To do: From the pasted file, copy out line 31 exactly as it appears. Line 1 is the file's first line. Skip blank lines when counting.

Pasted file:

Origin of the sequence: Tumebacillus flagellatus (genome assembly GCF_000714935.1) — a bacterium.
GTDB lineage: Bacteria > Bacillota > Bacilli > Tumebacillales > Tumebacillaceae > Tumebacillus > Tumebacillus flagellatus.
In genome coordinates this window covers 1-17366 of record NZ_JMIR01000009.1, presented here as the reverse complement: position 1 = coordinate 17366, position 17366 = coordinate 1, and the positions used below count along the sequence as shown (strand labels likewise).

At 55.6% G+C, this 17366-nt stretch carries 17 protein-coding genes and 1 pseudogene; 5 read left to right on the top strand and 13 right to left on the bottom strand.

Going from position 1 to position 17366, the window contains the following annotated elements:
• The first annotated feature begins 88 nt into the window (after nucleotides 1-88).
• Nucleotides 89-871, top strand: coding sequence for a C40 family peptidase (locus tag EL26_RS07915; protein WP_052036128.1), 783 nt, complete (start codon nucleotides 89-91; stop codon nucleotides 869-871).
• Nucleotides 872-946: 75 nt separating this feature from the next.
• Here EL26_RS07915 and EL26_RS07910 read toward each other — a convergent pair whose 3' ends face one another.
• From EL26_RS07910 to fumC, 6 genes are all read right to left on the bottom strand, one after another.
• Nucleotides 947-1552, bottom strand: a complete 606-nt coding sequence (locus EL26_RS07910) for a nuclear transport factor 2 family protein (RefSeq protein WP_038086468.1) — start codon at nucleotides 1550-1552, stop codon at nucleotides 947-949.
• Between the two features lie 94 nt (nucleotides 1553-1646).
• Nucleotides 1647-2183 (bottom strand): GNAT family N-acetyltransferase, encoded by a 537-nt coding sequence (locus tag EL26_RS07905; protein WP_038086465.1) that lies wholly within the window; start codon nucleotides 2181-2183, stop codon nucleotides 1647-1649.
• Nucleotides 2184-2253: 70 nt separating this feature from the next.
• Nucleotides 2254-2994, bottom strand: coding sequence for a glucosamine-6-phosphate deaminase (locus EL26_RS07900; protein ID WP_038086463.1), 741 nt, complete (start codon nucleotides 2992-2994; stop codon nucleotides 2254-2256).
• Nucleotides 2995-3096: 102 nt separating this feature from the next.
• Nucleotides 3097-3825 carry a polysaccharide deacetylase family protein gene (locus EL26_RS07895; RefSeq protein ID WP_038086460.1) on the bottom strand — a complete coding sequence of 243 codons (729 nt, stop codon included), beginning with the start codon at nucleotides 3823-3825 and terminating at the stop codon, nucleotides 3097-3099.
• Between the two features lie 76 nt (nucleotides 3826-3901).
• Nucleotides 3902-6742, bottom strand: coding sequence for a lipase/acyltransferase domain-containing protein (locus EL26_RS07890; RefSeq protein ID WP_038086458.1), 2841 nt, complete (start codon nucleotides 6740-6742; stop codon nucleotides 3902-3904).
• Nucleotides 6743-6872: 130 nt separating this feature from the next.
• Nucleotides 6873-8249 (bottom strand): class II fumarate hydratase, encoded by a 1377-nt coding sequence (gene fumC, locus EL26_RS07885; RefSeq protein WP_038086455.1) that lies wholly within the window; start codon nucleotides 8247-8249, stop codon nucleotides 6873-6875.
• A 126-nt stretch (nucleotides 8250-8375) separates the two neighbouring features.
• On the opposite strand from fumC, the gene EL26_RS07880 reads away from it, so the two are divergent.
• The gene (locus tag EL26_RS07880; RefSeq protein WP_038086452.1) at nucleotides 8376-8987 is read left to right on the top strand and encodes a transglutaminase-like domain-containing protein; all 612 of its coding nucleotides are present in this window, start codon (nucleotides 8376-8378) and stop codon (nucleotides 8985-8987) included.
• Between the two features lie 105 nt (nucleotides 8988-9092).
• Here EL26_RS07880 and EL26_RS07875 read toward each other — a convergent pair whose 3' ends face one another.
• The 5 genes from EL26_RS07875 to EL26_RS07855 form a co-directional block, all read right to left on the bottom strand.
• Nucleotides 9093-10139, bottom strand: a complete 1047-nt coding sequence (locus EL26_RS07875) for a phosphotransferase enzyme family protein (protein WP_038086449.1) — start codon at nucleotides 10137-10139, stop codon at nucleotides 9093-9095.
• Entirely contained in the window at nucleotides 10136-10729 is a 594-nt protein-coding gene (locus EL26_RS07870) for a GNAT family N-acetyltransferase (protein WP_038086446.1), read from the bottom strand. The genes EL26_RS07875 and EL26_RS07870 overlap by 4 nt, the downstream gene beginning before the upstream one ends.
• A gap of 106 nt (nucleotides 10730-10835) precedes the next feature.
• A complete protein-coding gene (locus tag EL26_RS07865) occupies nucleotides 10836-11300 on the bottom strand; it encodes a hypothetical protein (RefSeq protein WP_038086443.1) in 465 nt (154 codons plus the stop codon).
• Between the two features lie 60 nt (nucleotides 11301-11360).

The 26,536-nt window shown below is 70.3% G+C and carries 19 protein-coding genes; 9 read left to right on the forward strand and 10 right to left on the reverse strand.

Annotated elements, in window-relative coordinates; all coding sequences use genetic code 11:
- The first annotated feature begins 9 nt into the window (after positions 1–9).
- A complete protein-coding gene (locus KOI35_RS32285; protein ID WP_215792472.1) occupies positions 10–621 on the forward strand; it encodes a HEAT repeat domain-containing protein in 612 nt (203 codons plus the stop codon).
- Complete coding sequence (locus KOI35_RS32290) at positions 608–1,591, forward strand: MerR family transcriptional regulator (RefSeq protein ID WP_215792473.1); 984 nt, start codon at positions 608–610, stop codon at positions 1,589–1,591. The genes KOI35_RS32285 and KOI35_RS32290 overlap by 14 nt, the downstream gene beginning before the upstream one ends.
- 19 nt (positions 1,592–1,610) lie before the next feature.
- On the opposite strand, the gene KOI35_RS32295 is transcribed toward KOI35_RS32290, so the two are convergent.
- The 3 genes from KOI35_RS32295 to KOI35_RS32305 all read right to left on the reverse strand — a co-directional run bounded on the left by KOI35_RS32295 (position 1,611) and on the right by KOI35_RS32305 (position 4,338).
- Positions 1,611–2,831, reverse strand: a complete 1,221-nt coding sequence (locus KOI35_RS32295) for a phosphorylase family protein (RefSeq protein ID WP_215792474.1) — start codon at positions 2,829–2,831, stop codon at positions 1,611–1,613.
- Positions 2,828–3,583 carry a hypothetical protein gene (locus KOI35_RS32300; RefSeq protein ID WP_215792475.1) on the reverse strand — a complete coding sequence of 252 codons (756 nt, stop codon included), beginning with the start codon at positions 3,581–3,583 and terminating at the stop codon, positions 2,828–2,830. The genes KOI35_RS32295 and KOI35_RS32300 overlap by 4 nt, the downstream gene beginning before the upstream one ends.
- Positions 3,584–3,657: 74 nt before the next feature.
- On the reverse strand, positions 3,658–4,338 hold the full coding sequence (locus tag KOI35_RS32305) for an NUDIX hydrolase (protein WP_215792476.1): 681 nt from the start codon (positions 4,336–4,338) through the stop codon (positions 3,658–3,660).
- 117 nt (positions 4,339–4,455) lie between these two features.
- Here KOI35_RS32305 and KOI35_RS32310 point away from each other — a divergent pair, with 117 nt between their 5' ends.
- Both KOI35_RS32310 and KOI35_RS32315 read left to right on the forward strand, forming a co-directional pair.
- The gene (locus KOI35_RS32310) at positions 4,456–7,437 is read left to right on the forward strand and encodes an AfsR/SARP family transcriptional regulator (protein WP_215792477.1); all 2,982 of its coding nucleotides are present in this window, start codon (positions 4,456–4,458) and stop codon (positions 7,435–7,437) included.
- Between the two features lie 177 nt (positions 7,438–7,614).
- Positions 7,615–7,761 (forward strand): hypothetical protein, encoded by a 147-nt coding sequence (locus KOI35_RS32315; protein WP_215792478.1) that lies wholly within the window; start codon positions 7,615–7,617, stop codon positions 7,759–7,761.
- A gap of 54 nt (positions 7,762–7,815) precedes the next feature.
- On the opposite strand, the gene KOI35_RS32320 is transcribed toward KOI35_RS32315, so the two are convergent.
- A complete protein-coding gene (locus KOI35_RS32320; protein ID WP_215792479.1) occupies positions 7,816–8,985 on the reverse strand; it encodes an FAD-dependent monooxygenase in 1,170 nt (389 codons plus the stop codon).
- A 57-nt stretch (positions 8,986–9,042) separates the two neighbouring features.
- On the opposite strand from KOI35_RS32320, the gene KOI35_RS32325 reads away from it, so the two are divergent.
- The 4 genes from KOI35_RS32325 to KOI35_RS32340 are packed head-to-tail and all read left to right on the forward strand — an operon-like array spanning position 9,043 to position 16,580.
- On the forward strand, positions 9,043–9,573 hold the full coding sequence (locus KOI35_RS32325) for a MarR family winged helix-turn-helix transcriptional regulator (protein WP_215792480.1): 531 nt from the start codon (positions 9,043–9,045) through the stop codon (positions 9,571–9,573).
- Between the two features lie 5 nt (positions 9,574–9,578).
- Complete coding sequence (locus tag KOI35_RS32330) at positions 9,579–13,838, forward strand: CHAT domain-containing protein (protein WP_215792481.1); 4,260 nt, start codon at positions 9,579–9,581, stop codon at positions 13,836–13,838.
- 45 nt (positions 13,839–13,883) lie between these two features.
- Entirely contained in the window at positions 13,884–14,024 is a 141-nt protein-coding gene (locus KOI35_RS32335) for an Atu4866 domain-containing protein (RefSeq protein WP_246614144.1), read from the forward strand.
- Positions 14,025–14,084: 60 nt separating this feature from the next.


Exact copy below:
• A complete protein-coding gene (locus tag EL26_RS07865) occupies nucleotides 10836-11300 on the bottom strand; it encodes a hypothetical protein (RefSeq protein WP_038086443.1) in 465 nt (154 codons plus the stop codon).